TORONTO - Despite record sales last year, the relationship between Canadian auto dealers and their factories remains no better than lukewarm.
According to the annual Canadian Automobile Dealers Association Dealer Satisfaction Index survey, the overall satisfaction level of new-car dealers in 2000 remained essentially unchanged from 1999, at 71.1 percent.
The survey also revealed that dealers feel their franchises have lost value compared with three years ago.
As usual, luxury brands received high marks from their dealers, with Porsche topping the standings for the second year in a row, followed by Mercedes-Benz, Lexus and Infiniti. But Jaguar slid to eighth place from third while BMW climbed to 11th place from 22nd. Kia, in its first full year on the Canadian market, captured fifth place in the survey.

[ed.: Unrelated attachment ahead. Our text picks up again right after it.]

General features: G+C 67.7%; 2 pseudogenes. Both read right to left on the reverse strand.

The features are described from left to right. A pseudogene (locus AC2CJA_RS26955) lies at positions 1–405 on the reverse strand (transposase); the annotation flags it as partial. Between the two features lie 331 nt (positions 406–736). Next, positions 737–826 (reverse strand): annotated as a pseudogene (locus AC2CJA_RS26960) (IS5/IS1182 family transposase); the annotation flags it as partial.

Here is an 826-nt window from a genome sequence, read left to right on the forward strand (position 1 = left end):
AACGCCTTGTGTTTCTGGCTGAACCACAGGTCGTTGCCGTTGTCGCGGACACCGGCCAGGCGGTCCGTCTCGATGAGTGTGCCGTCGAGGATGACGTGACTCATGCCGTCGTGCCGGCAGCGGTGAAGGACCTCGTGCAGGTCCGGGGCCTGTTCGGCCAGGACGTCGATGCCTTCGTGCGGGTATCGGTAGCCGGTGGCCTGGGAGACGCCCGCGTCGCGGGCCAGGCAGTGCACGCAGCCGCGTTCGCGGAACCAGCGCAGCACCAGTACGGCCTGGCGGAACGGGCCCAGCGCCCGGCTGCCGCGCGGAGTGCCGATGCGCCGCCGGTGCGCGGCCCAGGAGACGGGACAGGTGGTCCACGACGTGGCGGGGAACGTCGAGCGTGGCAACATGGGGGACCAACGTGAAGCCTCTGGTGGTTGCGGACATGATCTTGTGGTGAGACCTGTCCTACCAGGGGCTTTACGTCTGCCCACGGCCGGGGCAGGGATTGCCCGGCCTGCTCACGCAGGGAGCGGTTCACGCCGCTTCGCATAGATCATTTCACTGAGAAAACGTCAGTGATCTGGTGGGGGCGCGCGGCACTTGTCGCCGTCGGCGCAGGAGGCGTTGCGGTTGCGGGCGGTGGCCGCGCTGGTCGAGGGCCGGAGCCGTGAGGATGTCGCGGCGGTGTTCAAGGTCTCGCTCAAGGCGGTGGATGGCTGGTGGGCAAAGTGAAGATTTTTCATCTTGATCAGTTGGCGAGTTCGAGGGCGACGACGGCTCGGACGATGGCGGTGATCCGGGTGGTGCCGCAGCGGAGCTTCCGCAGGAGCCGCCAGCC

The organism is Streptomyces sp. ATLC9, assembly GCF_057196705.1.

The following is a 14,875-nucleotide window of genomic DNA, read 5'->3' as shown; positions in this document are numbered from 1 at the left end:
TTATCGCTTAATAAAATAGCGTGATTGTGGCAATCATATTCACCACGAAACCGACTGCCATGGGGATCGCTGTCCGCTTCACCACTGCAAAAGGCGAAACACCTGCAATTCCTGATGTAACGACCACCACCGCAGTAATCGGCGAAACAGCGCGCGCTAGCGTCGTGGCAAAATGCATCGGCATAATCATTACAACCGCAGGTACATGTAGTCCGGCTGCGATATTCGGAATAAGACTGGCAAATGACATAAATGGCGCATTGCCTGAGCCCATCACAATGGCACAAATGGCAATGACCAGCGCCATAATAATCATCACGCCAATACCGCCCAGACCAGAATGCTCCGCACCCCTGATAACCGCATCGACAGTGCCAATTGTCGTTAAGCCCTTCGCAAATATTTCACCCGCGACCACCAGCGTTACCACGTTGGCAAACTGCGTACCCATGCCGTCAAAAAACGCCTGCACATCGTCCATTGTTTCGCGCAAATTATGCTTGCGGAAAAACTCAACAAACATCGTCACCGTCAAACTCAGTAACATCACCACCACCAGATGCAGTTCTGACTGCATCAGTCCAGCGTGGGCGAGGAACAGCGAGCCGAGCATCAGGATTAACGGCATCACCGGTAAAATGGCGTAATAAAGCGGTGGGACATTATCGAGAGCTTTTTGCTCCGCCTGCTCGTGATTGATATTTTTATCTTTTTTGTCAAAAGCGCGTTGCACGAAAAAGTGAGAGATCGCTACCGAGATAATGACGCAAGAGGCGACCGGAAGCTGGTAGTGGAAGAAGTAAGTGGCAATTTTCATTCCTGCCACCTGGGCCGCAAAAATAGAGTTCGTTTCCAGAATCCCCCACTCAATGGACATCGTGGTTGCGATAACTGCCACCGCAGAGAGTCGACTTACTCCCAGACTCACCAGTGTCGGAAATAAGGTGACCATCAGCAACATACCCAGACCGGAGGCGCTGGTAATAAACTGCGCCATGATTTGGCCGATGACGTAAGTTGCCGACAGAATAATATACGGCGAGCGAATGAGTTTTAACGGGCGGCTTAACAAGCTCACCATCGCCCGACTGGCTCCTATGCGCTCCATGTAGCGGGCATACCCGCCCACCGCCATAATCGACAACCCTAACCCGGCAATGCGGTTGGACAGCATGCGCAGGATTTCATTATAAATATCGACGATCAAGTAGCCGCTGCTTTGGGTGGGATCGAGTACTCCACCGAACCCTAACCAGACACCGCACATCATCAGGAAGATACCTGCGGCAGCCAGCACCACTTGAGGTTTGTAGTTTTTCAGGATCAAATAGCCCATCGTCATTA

For the third year in a row, Ford was at the bottom of the list. Ford of Canada has upset many dealers during the past few years with its new retailing policies, including the elimination of the Mercury franchise. The company's highest ranking in the past decade was only 12th of 24 in 1995.
The survey also found that Ford dealers are even more pessimistic than last year about their future profitability.
Dennis DesRosiers, an automotive consultant in Toronto, said the survey 'should be read upside down' because the most energetic, consumer-oriented companies get the lowest scores from dealers.
'It's a popularity contest, period,' he said. 'The companies that are doing the most and being the most aggressive with their dealers and, therefore, heading toward success in the marketplace will be ranked at the bottom because dealers are whiners.'
The survey polled 2,800 dealers nationwide and drew a 50.5 percent response rate.